Sherlock, Jr.

sherlock, jr.
1924
dir. buster keaton
🇺🇸

For a long time now, Sherlock, Jr. has been my favorite film from the silent era. Its comedy is simple, its visual gags are complex, and Buster Keaton is full-on genius mode when he brings the two together. As director and star, he pushes his body to limits far exceeding most modern-day comedians, and while the jokes might not be side-splitting, they are definitely entertaining.

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Keaton plays a young film projectionist, who is also studying to be a detective. He gets caught up in a theft, and must work to prove his innocence and win back his girl. The majority of the second half takes place in a dream sequence; a “film within a film” that is unlike anything I’ve seen from this era of filmmaking. The technicality involved with this sequence in particular is stunning–equally as stunning as the stunts Keaton performs. This precision is yet another example in my mind of directors realizing film’s potential, and taking full advantage of it.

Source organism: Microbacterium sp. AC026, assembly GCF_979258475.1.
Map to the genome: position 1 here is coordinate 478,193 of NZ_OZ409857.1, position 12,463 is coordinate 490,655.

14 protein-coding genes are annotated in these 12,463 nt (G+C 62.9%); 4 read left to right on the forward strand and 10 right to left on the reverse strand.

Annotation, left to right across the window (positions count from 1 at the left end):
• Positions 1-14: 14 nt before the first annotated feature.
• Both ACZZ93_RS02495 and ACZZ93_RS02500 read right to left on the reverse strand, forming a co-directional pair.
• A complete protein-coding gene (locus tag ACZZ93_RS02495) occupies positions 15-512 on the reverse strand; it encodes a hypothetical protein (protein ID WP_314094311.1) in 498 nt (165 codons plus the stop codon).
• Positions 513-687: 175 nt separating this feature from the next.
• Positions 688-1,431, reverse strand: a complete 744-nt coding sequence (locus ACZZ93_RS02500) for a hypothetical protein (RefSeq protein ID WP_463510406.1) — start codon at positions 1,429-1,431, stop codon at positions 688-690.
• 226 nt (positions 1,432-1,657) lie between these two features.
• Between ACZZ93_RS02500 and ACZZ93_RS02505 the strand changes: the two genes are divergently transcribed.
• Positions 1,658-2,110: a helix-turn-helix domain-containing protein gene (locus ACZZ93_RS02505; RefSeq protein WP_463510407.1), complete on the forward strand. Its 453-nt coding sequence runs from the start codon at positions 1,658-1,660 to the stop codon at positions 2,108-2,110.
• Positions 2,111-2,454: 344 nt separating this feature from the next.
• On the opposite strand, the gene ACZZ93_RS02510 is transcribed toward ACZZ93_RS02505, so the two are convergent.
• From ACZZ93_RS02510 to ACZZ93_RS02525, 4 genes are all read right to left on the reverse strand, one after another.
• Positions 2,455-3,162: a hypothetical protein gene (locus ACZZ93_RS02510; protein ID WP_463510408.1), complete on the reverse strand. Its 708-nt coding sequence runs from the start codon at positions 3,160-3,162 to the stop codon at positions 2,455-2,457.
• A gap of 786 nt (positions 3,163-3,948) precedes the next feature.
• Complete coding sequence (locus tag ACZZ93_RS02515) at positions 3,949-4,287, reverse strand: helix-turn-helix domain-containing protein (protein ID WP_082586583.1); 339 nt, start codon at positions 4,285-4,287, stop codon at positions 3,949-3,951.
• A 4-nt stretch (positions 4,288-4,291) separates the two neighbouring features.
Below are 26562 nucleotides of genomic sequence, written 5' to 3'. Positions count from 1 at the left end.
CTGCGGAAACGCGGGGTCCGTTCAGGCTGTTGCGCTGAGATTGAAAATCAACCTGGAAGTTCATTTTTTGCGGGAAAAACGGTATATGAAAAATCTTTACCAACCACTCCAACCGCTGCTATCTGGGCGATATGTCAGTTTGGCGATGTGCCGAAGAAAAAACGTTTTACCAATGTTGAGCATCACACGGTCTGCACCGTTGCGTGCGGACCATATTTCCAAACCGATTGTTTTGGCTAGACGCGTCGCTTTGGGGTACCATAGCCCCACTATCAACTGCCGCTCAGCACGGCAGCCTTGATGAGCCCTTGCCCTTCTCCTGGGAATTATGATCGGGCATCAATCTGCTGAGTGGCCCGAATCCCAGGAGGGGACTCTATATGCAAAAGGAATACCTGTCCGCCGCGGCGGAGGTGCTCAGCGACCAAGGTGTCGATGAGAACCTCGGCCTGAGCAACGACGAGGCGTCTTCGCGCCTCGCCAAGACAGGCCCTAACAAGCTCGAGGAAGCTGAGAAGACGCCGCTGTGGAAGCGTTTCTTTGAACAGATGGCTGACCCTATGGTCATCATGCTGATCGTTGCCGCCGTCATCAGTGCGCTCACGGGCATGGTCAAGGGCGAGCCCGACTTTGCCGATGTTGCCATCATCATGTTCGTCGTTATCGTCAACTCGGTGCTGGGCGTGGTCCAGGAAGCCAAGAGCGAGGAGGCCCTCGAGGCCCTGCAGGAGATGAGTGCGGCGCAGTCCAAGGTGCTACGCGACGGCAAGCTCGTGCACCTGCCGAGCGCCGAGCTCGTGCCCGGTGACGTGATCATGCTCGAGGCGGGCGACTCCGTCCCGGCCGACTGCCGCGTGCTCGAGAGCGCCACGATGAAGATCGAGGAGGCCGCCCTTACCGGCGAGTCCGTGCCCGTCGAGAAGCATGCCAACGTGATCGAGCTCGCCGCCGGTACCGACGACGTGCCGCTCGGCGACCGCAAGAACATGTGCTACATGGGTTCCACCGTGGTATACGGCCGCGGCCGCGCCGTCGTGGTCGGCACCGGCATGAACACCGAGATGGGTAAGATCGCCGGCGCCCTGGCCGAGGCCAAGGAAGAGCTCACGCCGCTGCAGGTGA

Keaton was perhaps the king of deadpan comedy, though he still maintains a strange kindness and warmth that makes this a great feel-good film. If you want a great introduction to silent comedy (or silent cinema, for that matter), look no further.

moviesAvailable to watch in high definition via YouTube.

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